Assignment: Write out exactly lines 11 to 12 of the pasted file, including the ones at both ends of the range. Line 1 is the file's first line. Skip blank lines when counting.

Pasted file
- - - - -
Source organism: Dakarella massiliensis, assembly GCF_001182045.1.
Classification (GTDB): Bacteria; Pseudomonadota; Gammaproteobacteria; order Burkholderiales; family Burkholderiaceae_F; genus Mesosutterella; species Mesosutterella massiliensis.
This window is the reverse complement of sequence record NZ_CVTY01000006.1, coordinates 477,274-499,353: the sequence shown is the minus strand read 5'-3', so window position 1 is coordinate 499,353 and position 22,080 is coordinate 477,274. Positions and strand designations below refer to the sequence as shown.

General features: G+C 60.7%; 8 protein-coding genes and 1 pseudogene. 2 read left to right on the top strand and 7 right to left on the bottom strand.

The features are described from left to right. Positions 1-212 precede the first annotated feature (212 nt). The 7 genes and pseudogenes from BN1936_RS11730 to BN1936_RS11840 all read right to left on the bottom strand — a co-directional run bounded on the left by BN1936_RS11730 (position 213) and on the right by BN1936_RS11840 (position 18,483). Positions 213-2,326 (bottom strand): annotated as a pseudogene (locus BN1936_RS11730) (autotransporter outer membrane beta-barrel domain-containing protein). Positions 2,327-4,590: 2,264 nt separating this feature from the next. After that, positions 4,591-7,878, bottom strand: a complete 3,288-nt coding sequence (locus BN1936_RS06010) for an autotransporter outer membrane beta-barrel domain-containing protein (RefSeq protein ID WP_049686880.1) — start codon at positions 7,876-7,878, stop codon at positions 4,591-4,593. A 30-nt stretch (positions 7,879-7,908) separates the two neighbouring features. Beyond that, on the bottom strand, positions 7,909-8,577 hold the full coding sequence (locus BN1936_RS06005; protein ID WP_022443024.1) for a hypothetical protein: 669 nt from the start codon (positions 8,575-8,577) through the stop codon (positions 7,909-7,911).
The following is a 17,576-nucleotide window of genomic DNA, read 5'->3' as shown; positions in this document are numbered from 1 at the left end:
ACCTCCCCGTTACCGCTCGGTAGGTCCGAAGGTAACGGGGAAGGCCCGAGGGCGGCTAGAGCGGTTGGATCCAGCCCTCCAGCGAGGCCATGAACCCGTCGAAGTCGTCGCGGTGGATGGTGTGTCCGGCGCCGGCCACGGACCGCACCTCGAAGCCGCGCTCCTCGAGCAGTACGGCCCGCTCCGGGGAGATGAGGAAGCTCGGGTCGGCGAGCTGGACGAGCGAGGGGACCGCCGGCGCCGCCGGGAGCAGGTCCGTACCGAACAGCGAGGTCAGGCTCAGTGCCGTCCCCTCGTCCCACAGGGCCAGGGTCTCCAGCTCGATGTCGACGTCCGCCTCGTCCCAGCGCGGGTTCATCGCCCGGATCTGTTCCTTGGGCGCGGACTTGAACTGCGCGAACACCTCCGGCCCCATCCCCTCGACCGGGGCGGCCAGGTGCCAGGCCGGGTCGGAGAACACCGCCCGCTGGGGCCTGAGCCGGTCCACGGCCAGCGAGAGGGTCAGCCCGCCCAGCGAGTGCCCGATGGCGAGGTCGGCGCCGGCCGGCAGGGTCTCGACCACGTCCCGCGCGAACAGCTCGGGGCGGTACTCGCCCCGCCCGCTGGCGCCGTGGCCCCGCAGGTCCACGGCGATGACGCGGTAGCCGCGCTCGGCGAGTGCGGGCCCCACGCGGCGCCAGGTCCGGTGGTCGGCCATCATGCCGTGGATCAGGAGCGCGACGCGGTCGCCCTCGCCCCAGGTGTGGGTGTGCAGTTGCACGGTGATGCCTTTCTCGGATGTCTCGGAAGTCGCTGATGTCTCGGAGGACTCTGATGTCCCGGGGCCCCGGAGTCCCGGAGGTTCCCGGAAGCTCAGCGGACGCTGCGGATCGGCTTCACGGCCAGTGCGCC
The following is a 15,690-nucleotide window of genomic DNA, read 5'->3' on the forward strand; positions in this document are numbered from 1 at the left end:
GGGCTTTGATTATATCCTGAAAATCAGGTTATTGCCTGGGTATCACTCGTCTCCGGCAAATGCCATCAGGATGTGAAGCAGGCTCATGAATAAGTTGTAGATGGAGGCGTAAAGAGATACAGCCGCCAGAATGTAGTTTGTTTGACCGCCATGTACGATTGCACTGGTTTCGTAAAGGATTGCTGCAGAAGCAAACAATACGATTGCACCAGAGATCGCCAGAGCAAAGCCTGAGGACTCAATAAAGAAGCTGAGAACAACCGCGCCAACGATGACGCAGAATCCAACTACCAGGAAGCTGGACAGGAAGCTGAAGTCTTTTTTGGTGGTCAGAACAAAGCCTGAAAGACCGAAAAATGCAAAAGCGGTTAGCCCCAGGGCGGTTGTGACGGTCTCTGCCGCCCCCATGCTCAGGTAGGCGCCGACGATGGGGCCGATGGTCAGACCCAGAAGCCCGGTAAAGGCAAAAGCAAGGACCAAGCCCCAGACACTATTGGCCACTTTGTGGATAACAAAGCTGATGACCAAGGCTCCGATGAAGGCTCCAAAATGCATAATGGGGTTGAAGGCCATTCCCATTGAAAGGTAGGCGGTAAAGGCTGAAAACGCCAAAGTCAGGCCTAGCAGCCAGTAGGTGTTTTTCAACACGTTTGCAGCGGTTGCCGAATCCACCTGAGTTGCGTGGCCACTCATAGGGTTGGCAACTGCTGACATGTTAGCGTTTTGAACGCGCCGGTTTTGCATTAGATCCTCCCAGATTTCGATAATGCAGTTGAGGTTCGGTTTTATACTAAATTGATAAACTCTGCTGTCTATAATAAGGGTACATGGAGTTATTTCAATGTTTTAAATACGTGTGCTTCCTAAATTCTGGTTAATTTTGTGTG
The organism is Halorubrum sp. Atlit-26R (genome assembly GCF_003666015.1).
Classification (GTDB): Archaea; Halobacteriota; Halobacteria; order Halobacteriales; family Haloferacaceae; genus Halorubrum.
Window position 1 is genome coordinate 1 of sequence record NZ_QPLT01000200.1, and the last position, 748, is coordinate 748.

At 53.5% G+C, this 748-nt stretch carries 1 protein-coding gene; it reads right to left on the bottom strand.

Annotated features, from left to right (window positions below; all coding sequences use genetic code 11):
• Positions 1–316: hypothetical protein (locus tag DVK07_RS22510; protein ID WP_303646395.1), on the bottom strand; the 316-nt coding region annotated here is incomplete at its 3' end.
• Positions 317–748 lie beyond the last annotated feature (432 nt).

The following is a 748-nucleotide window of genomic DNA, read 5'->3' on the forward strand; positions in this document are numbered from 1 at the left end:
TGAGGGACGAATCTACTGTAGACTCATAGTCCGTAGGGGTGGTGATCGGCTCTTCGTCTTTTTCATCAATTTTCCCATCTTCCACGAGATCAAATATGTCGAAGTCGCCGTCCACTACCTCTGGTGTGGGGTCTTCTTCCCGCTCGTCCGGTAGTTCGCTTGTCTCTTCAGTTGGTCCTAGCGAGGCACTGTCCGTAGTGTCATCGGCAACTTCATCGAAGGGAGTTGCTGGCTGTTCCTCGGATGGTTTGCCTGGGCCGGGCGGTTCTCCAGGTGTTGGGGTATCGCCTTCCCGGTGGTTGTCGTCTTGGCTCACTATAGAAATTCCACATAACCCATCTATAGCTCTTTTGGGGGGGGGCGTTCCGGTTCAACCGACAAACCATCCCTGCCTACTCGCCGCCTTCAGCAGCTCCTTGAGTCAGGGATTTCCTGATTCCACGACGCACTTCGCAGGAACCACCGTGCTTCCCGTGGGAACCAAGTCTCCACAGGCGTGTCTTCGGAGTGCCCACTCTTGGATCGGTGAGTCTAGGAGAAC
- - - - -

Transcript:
Classification (GTDB): Archaea; Halobacteriota; Halobacteria; order Halobacteriales; family Haloferacaceae; genus Halorubrum.
Window position 1 is genome coordinate 1 of sequence record NZ_QPLT01000200.1, and the last position, 748, is coordinate 748.